This second quote is part of the description of the second-highest exploration title during the time of this writing, "Desert Guide". It speaks to me since I am very curious in terms of lore and exploring in games. I need to have seen every nook and cranny of even huge worlds - especially if they happen to be detailed as BDO happens to be. I especially like the allusion that you're doing the exploring for other people so you can tell of your adventures in faraway lands - it's the romantic thought that captures me.

Note: all images shown in this post are heavily scaled down. To see their originals, simply click them.

the case of fun over efficiency

There are a lot of PvP oriented players in BDO. I'm decidedly not one of them - I almost never enjoy PvP regardless of the game. I prefer to do things my way, the way it pleases me and allows me to have fun with the game instead of mindlessly grinding; only to rush through new content in order to mindlessly grind so you can stay on top of the stats oriented food chain.

Nadzeya looking at camera

Let me tell you about Nadzeya Saranictil. She's a woman, a craftswoman, a kunoichi, an avid reader, a trader, a hero and much more. But more than anything else, she's a curious explorer - eager to see what the world has to offer and with an endless thirst for knowledge. If there is something to be learned she must learn it. If there are sights to be seen, creatures to be discovered, dark caves to be ventured into - she will be there.

Until the recent discovery of new lands (read: the Magorian Seas expansion) she has travelled far and wide to see all of Balenos, Serendia, Calpheon, Mediah and Valencia. Before achieving enough fame in combat to be allowed a camel she travelled to Valencia City on foot, through the dangerous Northern canyons, always on the lookout for cutthroats going for her life. Sneaking past the Gahaz Bandit's Lair, marveling at the sights in Iris Canyon, dodging the lions at Ancado Coast to finally have a cool drink at Ancado Inner Harbor.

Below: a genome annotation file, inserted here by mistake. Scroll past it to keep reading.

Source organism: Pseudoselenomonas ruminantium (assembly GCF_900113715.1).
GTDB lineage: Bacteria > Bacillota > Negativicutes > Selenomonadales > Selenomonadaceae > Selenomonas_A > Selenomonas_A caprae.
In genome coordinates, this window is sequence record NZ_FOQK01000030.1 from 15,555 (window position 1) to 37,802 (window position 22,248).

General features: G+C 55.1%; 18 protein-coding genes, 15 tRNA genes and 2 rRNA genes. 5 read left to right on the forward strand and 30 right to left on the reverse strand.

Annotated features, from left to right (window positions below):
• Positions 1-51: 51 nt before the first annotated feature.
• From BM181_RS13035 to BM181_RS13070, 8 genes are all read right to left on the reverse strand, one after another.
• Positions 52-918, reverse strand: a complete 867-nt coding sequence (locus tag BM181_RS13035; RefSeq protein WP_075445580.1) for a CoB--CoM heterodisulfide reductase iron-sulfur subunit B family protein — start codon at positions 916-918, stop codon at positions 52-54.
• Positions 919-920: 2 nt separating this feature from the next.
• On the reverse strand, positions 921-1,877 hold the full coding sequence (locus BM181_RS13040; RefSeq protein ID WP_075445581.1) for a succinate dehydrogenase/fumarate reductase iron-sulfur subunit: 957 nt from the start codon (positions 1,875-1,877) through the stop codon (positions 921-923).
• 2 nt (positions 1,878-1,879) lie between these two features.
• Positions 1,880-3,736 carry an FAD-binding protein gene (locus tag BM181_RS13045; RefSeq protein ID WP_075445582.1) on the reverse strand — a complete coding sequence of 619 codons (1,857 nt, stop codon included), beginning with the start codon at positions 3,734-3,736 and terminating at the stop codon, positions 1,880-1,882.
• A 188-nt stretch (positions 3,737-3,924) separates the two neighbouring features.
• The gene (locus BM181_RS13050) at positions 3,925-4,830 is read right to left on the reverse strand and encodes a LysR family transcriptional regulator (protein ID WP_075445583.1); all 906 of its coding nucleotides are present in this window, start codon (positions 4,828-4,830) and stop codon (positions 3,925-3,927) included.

Nadzeya in particularly enjoys being the tour guide for other adventurers. She fondly remembers her trips. The memories of the following ones are that she looks back to in times of desperation to keep her head up. She's also excentric enough to only cook and craft with materials gathered herself if possible and never handing in items bought from the market place. She's usually found riding her adorable miniature elephant, Jade, wearing a desert suit with a turquoise sash and showing her long bright orange hair uncovered.

Nadzeya on Jade

Desert & Sea

Nadzeya intended to go all the way by fishing boat from Ancado Inner Harbor to Arehaza, the easternmost settlement of Valencia (and the known regions so far). While she had stowed her boat in Ancado after sailing across the vast seas North of Calpheon, Balenos and finally Mediah in order to tour the canal with a certain adventurer, that one unfortunately never showed up.

Nadzeya waiting in Heidel

However, she met a friendly sorceress who goes by the name of MorbidAngel and the two decided to take a long boat trip. After an exciting ride through the desert on MorbidAngel's horse they embarked the Yennefer in Ancado and sailed away. After some time and only a fraction of the journey completed they came across a beautiful beach and stopped there for some sightseeing. The vulcano there is a strange, vast landscape and it was only after some urging that the two left the small crater again to continue their journey.

Before setting course for their main destination, Arehaza, their way led further east to Hakoven Island, the only known island east of Valencia. There was time for one last quick stop at Gavinya Coastal Cliff before heading all the way South to Arehaza, where the boat landed and the tour ended at an amazing sandy beach only for Nadzeya to part ways with her fellow traveller sheltered from the heat under palm trees.

The Sights of Valencia